Pristine and nostalgic are two characteristics that describe the home of the Seattle Mariners. For over two decades fans who wanted to see the Mariners play had to watch them at to the concrete and sterile Kingdome. It was revolutionary when it opened in the 1970s, but by the 1990s a new wave of ballparks were being built and the Kingdome was obsolete. The Mariners wanted a new state of the art facility for their fans and because the team believed a new ballpark was a way to increase revenues, as they were losing $17 to $20 million in 1993 and 1994. The team would not sign a long-term lease to stay in Seattle if ground was not broken for a new ballpark by 1996. It was seen as a way to solidify the city’s sense of community and lead to economic development. In 1994 the King County Stadium Alternatives Task Force was established after tiles from the Kingdome’s roof crashed onto several seating areas forcing the team to play on the road for the rest of the season. One year later the Governor and King County developed the Public Facilities District to oversee site selection, design, construction and management of a ballpark. Voters rejected a proposal to increase the sales tax in September 1995. However, a month later the State Legislature authorized funding for a stadium. There were three sites chosen for possible construction, north and south of the Kingdome, and the Ackerly location. The site directly south of the Kingdome was chosen and in February 1997 the Mariners unveiled plans for their ballpark. The ballpark followed the same neo-traditional pattern as every new ballpark built in the 1990s. It has a brick facade, natural grass and a retractable roof. A retractable roof was necessary because of Seattle’s rainy weather and because the team estimated that 40% of its fans come from a hour away. The team wanted to ensure fans were comfortable and always protected from the wind and rain. Seattle based Safeco bought the naming rights to the ballpark for $40 million over 20 years in June 1998, therefore the ballpark was named Safeco Field. Following the 2018 season, the ballpark was renamed T-Mobile Park after the cellular company purchased the naming rights for $87.5 million over 25 years.
A capacity crowd filled the ballpark on its opening day, July 15, 1999. Three levels of seating extend from the left field foul pole to home plate around to the right field foul pole and into right-centerfield. Bleacher seats are above the bullpens in left field. More bleacher seats are located above the hitters backdrop in centerfield. Above the bleachers is the main video/scoreboard. T-Mobile Park’s retractable roof enables fans to stay dry during the rainy days of the season. The retractable roof covers the entire ballpark but does not enclose it, providing an open air feel. When open the roof sits above and behind the right field seats. The structure covers nearly 9 acres, weighs 22 million pounds and contains enough steel to build a skyscraper 55 stories tall. The three movable panels glide on 128 steel wheels powered by 96 ten horsepower electric motors. A push of a button closes or opens the roof in an average of 10 to 20 minutes.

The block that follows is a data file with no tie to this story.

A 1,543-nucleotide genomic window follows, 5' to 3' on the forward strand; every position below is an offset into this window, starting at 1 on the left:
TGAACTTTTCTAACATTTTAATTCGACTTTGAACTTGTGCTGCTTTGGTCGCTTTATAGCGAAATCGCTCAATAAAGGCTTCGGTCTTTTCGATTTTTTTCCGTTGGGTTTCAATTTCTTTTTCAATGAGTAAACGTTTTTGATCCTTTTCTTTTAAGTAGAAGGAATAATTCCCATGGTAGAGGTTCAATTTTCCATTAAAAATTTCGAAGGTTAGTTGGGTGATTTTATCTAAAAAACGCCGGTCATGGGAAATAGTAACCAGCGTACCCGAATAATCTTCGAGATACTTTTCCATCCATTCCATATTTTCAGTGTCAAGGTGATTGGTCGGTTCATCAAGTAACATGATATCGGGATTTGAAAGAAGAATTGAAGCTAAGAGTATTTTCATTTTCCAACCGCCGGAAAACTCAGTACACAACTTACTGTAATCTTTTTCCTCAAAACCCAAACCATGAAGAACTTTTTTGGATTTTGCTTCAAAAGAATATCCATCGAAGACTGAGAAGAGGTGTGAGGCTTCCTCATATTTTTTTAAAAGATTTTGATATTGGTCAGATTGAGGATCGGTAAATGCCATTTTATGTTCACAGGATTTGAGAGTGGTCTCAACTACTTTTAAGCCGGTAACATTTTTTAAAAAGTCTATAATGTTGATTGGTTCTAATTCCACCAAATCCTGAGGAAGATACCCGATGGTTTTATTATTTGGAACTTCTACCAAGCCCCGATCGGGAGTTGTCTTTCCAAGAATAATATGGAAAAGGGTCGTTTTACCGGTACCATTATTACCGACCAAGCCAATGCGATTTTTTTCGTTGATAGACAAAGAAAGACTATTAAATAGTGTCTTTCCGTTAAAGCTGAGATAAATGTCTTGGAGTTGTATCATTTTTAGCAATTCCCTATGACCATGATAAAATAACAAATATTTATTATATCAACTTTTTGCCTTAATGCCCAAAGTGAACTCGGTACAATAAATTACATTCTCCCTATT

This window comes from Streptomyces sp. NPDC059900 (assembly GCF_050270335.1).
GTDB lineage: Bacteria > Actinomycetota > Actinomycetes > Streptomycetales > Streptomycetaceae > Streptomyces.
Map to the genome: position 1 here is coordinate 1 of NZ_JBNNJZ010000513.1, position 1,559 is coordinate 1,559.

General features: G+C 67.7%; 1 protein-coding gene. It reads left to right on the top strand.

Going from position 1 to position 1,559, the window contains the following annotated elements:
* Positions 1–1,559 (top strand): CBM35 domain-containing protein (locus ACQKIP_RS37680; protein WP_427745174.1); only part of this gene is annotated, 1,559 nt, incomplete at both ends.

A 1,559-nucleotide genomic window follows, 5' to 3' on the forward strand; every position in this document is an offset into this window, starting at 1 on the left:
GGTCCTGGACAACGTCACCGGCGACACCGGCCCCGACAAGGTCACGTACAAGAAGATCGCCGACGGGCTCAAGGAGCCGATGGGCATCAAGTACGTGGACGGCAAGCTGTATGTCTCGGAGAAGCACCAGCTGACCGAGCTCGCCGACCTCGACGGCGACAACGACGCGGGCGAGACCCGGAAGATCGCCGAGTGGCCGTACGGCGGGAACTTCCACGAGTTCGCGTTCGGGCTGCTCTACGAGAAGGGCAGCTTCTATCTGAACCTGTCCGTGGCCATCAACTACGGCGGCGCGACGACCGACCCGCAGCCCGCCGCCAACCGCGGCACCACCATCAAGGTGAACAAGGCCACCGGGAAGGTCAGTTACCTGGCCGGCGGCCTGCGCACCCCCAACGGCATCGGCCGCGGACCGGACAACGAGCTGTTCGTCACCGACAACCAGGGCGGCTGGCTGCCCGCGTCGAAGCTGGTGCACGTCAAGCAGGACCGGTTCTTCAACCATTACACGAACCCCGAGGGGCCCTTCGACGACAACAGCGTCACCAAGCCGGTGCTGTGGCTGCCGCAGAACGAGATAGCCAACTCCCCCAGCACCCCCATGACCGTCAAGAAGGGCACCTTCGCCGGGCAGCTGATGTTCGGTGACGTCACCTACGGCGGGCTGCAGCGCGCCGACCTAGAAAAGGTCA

T-Mobile Park offers a number of exciting areas for fans. The Bullpen Market located behind left field features interactive games and activities for fans, including the Fan Walk personalized bricks, local food vendors, an open pit barbecue, and one of the best views of the game from behind the centerfield fence. Lookout Landing at the end of the left field line on the upper deck provides incredible views both inside and outside the ballpark. The Outside Corner Picnic Patio, directly above the Home Plate Gate entrance, is a gathering location that provides fans with breathtaking views over Puget Sound, as well as tables and benches for picnic lunches. Children’s Hospital Playfield, located on the main concourse in center field, lets kids work off excess energy on fun, baseball-theme playground equipment. After the 2012 season, the Mariners spent $15 million in upgrades and additions to T-Mobile Park. Renovations included replacing the existing video/scoreboard with a new one. A new restaurant named after former M’s DH Edgar Martinez, “Edgar’s,” was built in the ballpark’s left field corned edge. To make the ballpark more hitter friendly, the Mariners moved the outfield fences closer to homeplate before the 2013 season. Left-center field was decreased from 390 feet to 378 feet, centerfield from 405 feet to 401 feet and right-center field from 385 feet to 381 feet. The left field wall that was 16 feet high has been shortened to 8 feet high pushing the manual scoreboard above the left field fence and out of play. The Mariners hope that the shorter fences will lead to more offensive production as the team has been one of the worst offensive teams in baseball lately.